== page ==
As the pandemic's fifth wave is on the verge of occurring, the spread of fake news has intensified. The "this is just the flu" argument has gained a new life. Some people say: "I will wait for the Omicron vaccine." Others consider the Omicron variant a natural vaccine that will end the pandemic.
A healthcare system hanging by a thread
With that in mind, hospitals are under immense pressure. When the Delta variant hit the country in October and November, Romania saw its worst days since the pandemic. The morgues of the hospitals were at full capacity. Bodies in plastic bags were lying in the hallway of the University Emergency Hospital in Bucharest.
All intensive care beds in the country were occupied at the end of October. Then, more critical patients were transferred to Poland and Hungary. In November, a German air force plane landed in Romania to take patients and treat them in German hospitals.
Romania has the lowest health spending among the EU countries, and only one state hospital has been built since the end of Communism. In a 2015 nightclub fire, 64 people lost their lives. However, only 27 of them died due to the fire. Hospital infections killed the rest. In 2018 Romania was amongst the EU countries with the highest preventable and treatable mortality rates.
Since November 2020, Romania has had three deadly hospital fires, in which 31 people died. The same year a bribery scandal over Covid-19 masks contract broke out. On top of this, the recent Global Corruption Barometer reports that Romania, alongside Bulgaria, has the highest bribery rates in the healthcare system.
Oddly enough, on the epidemiological map of Europe, published by the European Centre for Disease Prevention and Control (ECDC), while Europe is all covered in red, Romania is the only country that has green regions. Here comes the argument: "We have the lowest vaccination rate, but they have the highest number of cases; clearly vaccination is useless." However, as Jurma underlines, Romania has the lowest testing per million inhabitants in Europe.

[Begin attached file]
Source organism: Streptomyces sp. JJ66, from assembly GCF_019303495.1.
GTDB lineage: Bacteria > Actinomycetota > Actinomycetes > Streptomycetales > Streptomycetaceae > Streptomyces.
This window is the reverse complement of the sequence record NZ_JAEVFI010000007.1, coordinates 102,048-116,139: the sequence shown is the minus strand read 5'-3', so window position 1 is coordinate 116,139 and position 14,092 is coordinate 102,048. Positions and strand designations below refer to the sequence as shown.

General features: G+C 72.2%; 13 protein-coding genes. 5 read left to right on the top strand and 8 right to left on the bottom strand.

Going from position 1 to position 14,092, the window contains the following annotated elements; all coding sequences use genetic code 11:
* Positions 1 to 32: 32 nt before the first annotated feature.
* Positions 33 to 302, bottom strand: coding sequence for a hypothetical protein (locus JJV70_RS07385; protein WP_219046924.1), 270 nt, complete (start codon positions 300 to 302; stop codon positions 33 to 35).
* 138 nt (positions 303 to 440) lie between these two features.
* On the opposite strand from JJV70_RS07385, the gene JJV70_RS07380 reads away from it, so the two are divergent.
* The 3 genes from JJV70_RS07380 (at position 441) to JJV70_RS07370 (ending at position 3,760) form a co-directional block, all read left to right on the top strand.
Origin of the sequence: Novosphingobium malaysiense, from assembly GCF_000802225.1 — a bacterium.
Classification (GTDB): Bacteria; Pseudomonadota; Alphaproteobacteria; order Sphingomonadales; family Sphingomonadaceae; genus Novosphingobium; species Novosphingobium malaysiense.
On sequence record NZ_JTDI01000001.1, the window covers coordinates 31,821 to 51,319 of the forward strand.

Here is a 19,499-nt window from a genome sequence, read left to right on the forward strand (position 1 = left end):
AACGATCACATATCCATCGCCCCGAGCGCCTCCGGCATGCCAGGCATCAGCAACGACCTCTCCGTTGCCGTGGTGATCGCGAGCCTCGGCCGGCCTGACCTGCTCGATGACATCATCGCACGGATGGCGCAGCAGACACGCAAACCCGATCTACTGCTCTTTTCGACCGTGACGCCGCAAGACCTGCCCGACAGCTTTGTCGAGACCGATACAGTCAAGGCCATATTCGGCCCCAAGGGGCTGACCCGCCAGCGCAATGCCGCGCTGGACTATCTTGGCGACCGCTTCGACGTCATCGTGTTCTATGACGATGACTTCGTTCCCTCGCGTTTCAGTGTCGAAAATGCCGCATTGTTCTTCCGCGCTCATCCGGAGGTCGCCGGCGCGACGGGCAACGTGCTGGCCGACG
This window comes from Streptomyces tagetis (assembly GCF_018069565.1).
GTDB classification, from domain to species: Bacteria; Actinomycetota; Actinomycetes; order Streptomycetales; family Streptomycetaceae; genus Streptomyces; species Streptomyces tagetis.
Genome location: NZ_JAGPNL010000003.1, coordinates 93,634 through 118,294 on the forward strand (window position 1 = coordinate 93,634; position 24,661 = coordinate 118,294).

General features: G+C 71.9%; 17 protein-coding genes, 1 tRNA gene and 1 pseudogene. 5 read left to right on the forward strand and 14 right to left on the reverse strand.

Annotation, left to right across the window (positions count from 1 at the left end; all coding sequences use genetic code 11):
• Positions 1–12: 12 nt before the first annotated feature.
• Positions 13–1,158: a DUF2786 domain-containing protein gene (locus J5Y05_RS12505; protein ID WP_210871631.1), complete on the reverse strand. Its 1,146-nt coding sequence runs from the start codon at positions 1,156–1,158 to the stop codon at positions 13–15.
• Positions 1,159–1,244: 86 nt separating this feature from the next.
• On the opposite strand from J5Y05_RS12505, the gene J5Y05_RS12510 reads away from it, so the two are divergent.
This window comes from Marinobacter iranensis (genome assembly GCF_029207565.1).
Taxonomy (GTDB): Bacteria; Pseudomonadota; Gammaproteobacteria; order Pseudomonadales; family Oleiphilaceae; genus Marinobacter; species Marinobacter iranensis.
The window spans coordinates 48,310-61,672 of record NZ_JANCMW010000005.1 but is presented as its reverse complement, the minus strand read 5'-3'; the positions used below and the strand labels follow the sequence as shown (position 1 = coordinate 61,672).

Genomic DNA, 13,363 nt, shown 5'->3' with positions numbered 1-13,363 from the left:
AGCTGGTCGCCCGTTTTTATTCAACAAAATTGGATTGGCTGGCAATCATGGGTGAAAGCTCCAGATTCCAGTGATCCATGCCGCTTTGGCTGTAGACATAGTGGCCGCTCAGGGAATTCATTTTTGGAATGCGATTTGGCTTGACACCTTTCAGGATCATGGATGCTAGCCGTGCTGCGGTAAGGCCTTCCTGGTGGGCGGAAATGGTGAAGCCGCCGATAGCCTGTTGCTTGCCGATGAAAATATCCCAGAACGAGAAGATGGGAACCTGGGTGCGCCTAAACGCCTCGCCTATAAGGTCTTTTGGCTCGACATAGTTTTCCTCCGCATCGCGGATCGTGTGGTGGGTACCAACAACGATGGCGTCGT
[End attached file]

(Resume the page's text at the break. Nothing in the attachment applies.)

"Omicron is less severe than Delta"
According to Jurma, Omicron will seriously hit the country. The consequences will be greater since many believe that Omicron is less severe than Delta. Last week, the number of infected increased and a worrying fluctuation in the vaccination rates has occurred.
On November 8, stricter measures were imposed. Still, a Covid pass plan for workers is blocked in Parliament. On the other hand, the National Audiovisual Council (CNA) - the only regulator for the audiovisual sector in Romania – tried to impose fines on the outlets that spread vaccine disinformation. However, the CNA has struggled to monitor and stop the fake news. A month ago, anti-Covid-19 pass protesters tried to break into the parliament, protesting against the aforementioned passes.
Jurma predicts that even if Omicron sends 50 percent fewer people to the hospital than Delta, Romania will still have a record number of hospitalisations, ICU admissions, and death rates compared to the EU. This situation means that the fifth wave will hit Romania even harder than in October.
Overall, a bleak picture emerges. The combination of deeply entrenched distrust towards the authorities, powerful fake news in traction, and a crumbling healthcare system, could well represent one of Romania's worst health crises in centuries. Meanwhile, the preparation against this probability is weak. People still hope for the best. However, hope is not a strategy.